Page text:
So how well does Eric Woolfson translate Freudian theory into modern song? Well, let me put it this way. When I was taking an introductory course in psychology in autumn of 1992, I drove to Tustin, California to The Digital Ear and, much to my absolute surprise and delight, discovered this wonderful album. When I heard "No One Can Love You Better Than Me" I threw away every note I took in class and from my reading on The Oedipus Complex. The song so embodies the essence of that Freudian theory that the notes I took merely cluttered my understanding of it. Not every theory Freud came up with has stood the test of time, but he really was on to something with his observations of the family dynamic and the unconscious mind.
While Eric Woolfson is credited with writing all but one of the songs here, it would be criminally negligent to dismiss the role that Alan Parsons played in honing what were presumably diamonds in the rough. Parsons' prowess as a producer is more than abundantly evident throughout the entire album. For me, this masterpiece will always be the eleventh Alan Parsons Project and, although it took some time for a few of the songs to grow on me, this has become one of my favorite releases in the entire Project catalog. All I can say to the powers that be is, "let the remastering begin!"
For those who enjoyed the defunct Alan Parsons Project or the Alan Parsons Band, you might consider Freudiana the final curtain for the Project. I personally considered Eric Woolfson to have been the heart and soul behind the Project. With his Gaudi work, Eric turned toward a manic creative drive to research something or someone that he found fascinating and then produce a musical about what was discovered. Actually, the Project was born with this approach toward Edgar Allan Poe, and the Project dies unnamed with a Freud project.
Freudiana represents the final effort between Alan Parsons and Eric Woolfson...and what a super effort it is! The wide range of musical styles Freudiana embraces is one of its strong points. Music combines with humor, drama, emotion, and some oft-times not so subtle sarcasm.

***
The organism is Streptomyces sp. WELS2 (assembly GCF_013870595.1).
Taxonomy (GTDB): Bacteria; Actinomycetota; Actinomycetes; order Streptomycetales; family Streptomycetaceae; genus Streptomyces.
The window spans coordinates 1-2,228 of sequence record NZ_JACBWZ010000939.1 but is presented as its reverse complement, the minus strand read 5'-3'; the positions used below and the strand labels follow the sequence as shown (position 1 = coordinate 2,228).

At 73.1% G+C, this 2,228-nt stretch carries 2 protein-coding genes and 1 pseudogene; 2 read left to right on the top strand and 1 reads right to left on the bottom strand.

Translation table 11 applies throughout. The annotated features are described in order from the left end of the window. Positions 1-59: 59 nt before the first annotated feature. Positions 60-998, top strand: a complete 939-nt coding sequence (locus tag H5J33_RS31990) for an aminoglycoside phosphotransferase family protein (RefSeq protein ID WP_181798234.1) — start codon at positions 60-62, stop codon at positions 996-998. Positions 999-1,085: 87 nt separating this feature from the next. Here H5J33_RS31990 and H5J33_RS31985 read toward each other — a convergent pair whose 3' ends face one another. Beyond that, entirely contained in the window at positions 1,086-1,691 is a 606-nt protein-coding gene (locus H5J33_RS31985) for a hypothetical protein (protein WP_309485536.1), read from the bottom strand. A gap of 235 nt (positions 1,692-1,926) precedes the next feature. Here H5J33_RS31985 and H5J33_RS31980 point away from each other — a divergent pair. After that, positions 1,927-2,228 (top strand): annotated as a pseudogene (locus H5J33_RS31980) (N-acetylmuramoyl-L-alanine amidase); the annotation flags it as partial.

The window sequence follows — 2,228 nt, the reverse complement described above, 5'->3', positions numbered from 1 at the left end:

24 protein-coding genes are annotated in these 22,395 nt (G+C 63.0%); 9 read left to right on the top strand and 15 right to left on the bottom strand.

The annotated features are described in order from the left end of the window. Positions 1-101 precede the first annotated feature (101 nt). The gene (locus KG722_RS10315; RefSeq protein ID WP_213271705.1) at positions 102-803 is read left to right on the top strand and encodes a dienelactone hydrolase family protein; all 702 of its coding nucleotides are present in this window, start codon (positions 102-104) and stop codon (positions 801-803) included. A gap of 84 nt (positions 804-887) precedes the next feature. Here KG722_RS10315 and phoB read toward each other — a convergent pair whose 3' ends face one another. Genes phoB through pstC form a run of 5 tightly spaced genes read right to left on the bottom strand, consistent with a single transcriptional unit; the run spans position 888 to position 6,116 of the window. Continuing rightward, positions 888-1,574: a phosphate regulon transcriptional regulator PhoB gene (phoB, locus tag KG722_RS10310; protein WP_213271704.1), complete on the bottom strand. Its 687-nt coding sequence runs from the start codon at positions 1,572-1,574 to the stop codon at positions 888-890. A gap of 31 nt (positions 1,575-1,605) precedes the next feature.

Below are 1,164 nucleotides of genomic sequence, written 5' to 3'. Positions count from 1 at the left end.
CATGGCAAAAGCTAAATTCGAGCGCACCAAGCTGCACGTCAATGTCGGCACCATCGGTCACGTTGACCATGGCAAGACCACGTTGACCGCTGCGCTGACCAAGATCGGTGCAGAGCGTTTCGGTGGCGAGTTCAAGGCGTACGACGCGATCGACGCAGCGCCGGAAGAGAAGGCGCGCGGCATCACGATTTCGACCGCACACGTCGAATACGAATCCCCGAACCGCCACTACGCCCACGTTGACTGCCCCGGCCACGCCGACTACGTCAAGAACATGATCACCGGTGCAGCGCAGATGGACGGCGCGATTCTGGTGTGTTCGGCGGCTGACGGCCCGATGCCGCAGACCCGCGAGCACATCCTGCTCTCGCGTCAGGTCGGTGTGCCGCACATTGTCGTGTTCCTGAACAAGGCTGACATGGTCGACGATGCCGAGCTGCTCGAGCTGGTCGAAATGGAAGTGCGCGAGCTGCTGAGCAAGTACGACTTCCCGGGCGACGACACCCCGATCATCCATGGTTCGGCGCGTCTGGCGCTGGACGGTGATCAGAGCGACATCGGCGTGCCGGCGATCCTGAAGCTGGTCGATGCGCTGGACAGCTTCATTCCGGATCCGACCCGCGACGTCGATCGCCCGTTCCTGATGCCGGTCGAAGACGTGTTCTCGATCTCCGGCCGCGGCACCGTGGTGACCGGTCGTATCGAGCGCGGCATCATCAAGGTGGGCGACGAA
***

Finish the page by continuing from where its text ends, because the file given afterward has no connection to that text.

With its opening instrumental, The Nirvana Principle, a listener is drawn into a musical maelstrom that is very much like the sound equivalent of a Picasso painting. An attitude exists that pretty much anything goes, and there definitely is talent and panache necessary to perpetrate audacity personified.
Perhaps the most riveting performance belongs to Kiki Dee with You're On Your Own. Nowhere to be found is the woman who performed Don't Go Breaking My Heart with Elton John. Instead, she reveals that sultry angst necessary to embrace the Freudian concept behind the mother and son relationship. Ian Bairnson's guitar work punctuates what is one of the CD's strongest songs.
There are a few forays into dark humor, especially with Sects Therapy, which is listed as "a health warning on some possible pitfalls of psychology." Sung from a first person point of view, Sects Therapy tells about one person's encounters with psychology. "And I told her over tea of my worries and my woes, and a morbid fear of eating beans in tightly fitting clothes."
Overall, Freudiana reminds me of a Stephen King short story called "It Grows On You." My first reaction to it was "Say what?" And, then, well...the CD buried itself in my psyche...developed...evolved...and became an object of obsession. Perhaps I should call Dr. Ruth...